Personal qualifications to become an ATF Special Agent are no walk in the park.
- You have to be a U.S. citizen since you will be required to have a Top Secret security clearance.
- If applicant is male and born after December 31, 1959, the applicant has to be registered with the selective service system.
- Possess a current and valid automobile operators license.
- Complete ATF special agent applicant questionnaire.
- Take and pass the Treasury Enforcement Agent (TEA) Examination.
- Take and pass the ATF special agent applicant assessment Examination.
- Be in compliance with the ATF’s drug policy for special agent applicants.
- Pass a physical examination.
- Take and pass a drug test.
- Take and successfully complete a polygraph examination.
- Successfully complete a background investigation for a top secret security clearance.
(ATF Publications 2310.4 January 2004)
This is considered a high risk job and there will be no exceptions to these requirements. The application process can take over a year, and there aren’t always openings. Like Special Agent Starcevic said, “There might be an opening for 100 special agent billets, but you could have 100 individuals from each field office apply for those.” He also stated, “Most ATF agents retire, very few get out early.” That says a lot about the ATF, but there aren’t that many openings.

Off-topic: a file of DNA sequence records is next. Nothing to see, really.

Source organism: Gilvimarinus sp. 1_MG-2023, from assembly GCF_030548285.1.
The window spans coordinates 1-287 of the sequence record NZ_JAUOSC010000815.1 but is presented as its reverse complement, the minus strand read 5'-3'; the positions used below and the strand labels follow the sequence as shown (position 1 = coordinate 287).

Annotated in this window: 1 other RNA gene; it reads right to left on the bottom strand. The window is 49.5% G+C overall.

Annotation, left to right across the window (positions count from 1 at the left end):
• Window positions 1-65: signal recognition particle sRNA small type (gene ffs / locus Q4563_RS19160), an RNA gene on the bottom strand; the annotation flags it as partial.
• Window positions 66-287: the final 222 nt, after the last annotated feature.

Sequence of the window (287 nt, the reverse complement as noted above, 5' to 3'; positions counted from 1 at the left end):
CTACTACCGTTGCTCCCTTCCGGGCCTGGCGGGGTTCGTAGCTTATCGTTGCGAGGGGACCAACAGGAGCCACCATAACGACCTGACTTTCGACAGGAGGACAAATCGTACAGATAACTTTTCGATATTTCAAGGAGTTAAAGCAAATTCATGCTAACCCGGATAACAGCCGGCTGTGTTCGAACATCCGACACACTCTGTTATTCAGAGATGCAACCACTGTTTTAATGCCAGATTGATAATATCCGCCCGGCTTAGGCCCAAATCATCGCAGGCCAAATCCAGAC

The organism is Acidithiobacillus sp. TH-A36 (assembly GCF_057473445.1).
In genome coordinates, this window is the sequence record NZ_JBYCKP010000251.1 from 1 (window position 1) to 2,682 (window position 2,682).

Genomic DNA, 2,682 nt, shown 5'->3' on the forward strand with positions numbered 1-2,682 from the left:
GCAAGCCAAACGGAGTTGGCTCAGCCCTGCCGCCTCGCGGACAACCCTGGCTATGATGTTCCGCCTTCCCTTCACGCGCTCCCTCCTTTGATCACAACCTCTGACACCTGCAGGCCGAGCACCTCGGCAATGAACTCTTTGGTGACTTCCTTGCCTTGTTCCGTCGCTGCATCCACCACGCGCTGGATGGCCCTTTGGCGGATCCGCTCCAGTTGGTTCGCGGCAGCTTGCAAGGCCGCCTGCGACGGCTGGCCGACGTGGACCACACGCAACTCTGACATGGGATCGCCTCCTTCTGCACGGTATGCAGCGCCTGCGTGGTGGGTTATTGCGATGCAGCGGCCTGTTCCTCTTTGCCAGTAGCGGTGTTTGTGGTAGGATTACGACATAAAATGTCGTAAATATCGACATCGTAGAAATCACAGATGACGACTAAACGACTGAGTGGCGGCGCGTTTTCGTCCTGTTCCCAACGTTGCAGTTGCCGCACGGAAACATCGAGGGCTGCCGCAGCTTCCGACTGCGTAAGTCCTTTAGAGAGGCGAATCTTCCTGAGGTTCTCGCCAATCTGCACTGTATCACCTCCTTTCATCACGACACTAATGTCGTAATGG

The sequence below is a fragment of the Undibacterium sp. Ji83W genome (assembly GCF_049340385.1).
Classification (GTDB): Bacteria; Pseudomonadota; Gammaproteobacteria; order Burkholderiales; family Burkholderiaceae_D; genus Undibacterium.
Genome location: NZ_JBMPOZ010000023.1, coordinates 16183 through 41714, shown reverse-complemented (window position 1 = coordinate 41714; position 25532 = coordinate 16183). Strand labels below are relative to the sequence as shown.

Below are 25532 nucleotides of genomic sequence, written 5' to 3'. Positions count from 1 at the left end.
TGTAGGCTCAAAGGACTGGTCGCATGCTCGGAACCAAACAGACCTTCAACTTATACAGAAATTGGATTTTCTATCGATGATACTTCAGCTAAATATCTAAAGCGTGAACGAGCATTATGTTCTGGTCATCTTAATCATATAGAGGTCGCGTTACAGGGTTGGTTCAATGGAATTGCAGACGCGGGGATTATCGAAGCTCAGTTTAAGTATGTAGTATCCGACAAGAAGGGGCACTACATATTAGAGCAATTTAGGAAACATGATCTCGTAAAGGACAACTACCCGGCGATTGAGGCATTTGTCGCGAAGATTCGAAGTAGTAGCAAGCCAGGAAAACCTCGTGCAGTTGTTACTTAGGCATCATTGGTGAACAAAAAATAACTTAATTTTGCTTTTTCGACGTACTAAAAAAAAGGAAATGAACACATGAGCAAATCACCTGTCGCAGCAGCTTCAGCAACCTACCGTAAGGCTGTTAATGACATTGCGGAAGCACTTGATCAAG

All ATF agents have to complete an annual Ethical Standards class online. I couldn’t find any publications to show what they do. I can assume it’s like the military. You have to know what’s right and wrong. If you believe someone is doing anything un-ethical report it to a supervisor. Ethical standards should be the same while you are at home or while you are at work.
This was a wonderful interview and I look forward to applying for this job one day. It is a real close knit agency with roughly 6,000 employees. The ATF has a lot to offer for the few that can get in. The agents are one of a kind and work hand to hand with all law enforcement agencies local and federal. Thanks for your time and hope you enjoyed reading this essay.
Annual Report of the Commissioner of Industrial Alcohol. Washington, D.C., 1931 - 1933.
Annual Report of the Commissioner of Internal Revenue. Washington, D.C., 1863 - present.
Annual Report of the Commissioner of Prohibition. Washington, D.C., 1927 - 1930.
ATF Facts - History. Washington, D.C., n.d.
A Report on The Bureau of Alcohol, Tobacco and Firearms; Its History, Progress and Programs. Washington, D.C., 1995.
United States Government Manual, 1994/1995, Washington, D.C., 1994. See pp. 496-498